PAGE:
A common pair of fragments from uranium-235 fission is xenon and strontium:
Highly radioactive, the xenon decays with a half-life of 14 seconds and finally produces the stable isotope cerium-140. Strontium-94 decays with a half-life of 75 seconds, finally producing the stable isotope zirconium-94. These fragments are not so dangerous as intermediate half-life fragments such as cesium-137.
This particular set of fragments from Uranium-235 fission undergoes a series of beta decays to form stable end products.
Cesium-137 andstrontium-90 are the most dangerous radioisotopes to the environment in terms of their long-term effects. Their intermediate half-lives of about 30 years suggests that they are not only highly radioactive but that they have a long enough hal-flife to be around for hundreds of years. Iodine-131 may give a higher initial dose, but its short half-life of 8 days ensures that it will soon be gone. Besides its persistence and high activity, cesium-137 has the further insidious property of being mistaken for potassium by living organisms and taken up as part of the fluid electrolytes. This means that it is passed on up the food chain and reconcentrated from the environment by that process.
Strontium-90 and cesium-137 are the radioisotopes which should be most closely gaurded against release into the environment. They both have intermediate halflives of around 30 years, which is the worst range for half-lives of radioactive contaminants. It ensures that they are not only highly radioactive but also have a long enough halflife to be around for hundreds of years. Strontium-90 mimics the properties of calcium and is taken up by living organisms and made a part of their electrolytes as well as deposited in bones. As a part of the bones, it is not subsequently excreted like cesium-137 would be. It has the potential for causing cancer or damaging the rapidly reproducing bone marrow cells.
Strontium-90 is not quite as likely as cesium-137 to be released as a part of a nuclear reactor accident because it is much less volatile, but is probably the most dangerous components of the radioactive fallout from a nuclear weapon.
Iodine-131 is a major concern in any kind of radiation release from a nuclear accident because it is volatile and because it is highly radioactive, having an 8 day half-life. It is of further concern in the human body because iodine is quickly swept up by the thyroid, so that the total intake of iodine becomes concentrated there. The thyroid has a maximum uptake of iodine, however, so some protection against iodine releases can be afforded by taking potassium iodide tablets to load up the thyroid to capacity so that radioactive iodine would be more likely to be excreted.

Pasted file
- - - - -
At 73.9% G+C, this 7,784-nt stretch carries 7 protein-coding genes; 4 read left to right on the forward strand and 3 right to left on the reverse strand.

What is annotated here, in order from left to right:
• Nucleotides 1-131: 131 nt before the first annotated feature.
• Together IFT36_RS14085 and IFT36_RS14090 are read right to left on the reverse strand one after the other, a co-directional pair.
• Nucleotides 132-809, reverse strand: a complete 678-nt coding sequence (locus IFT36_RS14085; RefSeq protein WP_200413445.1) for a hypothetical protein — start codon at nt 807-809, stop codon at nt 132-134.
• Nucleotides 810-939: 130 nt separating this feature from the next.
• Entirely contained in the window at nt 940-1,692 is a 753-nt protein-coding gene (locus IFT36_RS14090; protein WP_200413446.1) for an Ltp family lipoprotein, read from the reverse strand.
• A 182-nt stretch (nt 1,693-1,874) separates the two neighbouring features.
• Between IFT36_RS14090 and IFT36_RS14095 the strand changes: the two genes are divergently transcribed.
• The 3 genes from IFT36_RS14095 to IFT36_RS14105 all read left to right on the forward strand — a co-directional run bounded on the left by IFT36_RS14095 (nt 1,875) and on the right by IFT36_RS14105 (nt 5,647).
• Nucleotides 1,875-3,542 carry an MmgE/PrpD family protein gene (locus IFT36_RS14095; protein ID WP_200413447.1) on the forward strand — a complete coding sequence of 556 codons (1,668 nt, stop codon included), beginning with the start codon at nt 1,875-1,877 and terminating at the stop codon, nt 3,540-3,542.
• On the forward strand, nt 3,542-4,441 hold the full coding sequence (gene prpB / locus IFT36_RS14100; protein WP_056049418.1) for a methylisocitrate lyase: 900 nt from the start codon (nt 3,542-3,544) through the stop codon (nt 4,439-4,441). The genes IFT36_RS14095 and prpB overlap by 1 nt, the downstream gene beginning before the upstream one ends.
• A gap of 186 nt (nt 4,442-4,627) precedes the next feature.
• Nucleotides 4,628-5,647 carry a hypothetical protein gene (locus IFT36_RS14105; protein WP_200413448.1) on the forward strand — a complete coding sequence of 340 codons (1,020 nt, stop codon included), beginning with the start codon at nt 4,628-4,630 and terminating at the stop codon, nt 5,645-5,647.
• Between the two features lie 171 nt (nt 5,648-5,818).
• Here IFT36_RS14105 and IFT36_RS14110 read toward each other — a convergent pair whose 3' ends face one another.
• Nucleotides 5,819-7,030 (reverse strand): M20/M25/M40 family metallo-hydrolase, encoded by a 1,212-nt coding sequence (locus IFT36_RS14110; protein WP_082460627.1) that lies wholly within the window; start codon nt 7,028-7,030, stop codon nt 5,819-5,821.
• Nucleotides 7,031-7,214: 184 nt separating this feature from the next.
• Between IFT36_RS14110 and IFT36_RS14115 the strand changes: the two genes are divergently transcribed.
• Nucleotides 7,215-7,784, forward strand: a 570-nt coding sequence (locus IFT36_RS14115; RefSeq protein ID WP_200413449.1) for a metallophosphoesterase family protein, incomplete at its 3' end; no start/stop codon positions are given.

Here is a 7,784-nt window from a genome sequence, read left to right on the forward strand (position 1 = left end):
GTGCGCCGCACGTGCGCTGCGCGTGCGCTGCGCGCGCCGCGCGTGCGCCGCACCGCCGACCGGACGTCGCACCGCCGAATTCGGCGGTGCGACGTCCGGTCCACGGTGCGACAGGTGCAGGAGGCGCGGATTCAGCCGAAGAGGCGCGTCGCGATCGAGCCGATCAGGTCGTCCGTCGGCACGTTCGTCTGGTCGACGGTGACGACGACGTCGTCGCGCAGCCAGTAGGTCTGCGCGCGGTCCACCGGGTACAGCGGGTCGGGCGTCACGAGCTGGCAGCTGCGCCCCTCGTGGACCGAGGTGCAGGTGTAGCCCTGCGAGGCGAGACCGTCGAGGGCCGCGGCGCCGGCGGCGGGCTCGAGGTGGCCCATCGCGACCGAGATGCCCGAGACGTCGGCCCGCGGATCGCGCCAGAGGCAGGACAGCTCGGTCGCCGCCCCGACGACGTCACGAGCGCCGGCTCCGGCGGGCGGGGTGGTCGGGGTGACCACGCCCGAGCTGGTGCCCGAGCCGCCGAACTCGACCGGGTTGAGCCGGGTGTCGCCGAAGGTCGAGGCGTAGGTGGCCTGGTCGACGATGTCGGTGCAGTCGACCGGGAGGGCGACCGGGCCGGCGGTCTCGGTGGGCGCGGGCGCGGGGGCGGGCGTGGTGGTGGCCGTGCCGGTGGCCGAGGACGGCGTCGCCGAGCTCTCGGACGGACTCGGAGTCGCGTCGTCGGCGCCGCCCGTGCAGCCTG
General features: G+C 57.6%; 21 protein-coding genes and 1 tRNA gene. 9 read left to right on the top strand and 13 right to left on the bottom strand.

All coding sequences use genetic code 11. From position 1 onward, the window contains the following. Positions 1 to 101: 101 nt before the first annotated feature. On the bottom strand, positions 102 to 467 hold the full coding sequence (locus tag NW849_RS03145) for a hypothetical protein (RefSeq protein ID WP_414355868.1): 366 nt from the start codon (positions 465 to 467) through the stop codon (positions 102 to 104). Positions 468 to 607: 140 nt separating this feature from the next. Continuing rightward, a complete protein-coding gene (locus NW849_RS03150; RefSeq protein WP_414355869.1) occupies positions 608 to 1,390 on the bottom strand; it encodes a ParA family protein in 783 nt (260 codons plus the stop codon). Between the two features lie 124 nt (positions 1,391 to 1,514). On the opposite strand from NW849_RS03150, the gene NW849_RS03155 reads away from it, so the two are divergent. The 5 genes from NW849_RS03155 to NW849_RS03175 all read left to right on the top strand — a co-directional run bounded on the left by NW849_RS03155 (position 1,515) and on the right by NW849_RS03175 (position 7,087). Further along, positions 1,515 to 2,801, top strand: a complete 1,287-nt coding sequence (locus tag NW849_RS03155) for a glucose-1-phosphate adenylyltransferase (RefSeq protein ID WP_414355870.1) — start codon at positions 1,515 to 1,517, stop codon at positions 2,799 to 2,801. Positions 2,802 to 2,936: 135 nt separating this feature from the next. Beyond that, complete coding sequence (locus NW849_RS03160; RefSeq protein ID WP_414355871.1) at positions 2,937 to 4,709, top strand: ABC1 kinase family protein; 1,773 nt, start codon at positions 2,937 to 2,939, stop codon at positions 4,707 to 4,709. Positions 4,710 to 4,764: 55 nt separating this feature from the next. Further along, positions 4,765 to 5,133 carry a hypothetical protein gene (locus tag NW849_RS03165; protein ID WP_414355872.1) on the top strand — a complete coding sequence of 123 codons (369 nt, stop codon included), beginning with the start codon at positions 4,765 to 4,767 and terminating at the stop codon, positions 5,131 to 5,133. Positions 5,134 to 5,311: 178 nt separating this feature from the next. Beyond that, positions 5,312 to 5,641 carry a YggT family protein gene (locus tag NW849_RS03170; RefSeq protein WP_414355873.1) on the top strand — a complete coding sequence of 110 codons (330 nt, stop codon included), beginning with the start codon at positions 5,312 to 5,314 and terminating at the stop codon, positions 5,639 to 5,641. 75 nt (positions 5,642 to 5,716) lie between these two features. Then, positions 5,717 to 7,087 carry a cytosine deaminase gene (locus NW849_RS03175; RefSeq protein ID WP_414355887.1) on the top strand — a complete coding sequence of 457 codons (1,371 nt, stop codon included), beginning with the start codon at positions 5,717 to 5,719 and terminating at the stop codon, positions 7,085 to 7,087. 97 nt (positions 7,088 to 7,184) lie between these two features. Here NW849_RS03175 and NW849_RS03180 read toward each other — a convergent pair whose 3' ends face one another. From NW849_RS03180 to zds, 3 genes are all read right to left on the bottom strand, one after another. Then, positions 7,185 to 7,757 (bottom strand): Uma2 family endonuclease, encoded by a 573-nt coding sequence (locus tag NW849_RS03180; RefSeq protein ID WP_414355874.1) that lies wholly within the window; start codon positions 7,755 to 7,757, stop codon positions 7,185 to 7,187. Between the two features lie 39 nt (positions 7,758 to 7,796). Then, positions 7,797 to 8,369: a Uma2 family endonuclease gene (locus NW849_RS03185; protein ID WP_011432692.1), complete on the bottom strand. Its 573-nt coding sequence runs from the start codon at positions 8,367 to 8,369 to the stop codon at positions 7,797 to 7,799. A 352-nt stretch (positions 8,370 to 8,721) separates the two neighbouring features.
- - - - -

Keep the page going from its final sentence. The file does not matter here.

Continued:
Neutron and proton counts for all stable atomic nuclei. The slight upward bend to ther curve ensures that fission products are too heavy to be stable, giving rise to the nuclear waste problem.
The variation in specific binding energy with atomic number is due to the interplay of the two fundamental forces acting on the component nucleons (protons and neutrons) that make up the nucleus. Nuclei are bound by an attractive strong nuclear force between nucleons, which overcomes the electrostatic repulsion between protons. However, the strong nuclear force acts only over extremely short ranges, since it follows a Yukawa potential. For this reason large nuclei are less tightly bound per unit mass than small nuclei, and breaking a very large nucleus into two or more intermediate-sized nuclei releases energy.
Because of the short range of the strong binding force, large nuclei must contain proportionally more neutrons than do light elements, which are most stable with a 1-1 ratio of protons and neutrons. Extra neutrons stabilize heavy elements because they add to strong-force binding without adding to proton-proton repulsion. Fission products have, on average, about the same ratio of neutrons and protons as their parent nucleus, and are therefore usually unstable because they have proportionally too many neutrons compared to stable isotopes of similar mass. This is the fundamental cause of the problem of radioactive high level waste from nuclear reactors. Fission products tend to be beta emitters, emitting fast-moving electron to conserve electric charge as excess neutrons convert to protons inside the nucleus of the fission product atoms.
The most common nuclear fuels, 235U and 239Pu, are not major radiologic hazards by themselves: 235U has a half-life of approximately 700 million years, and although 239Pu has a half-life of only about 24,000 years, it is a pure alpha particle emitter and hence not particularly dangerous unless ingested. Once a fuel element has been used, the remaining fuel material is intimately mixed with highly radioactive fission products that emit energetic beta particles and gamma rays. Some fission products have half-lives as short as seconds; others have half-lives of tens of thousands of years, requiring long-term storage in facilities such as Yucca Mountain until the fission products decay into non-radioactive stable isotopes.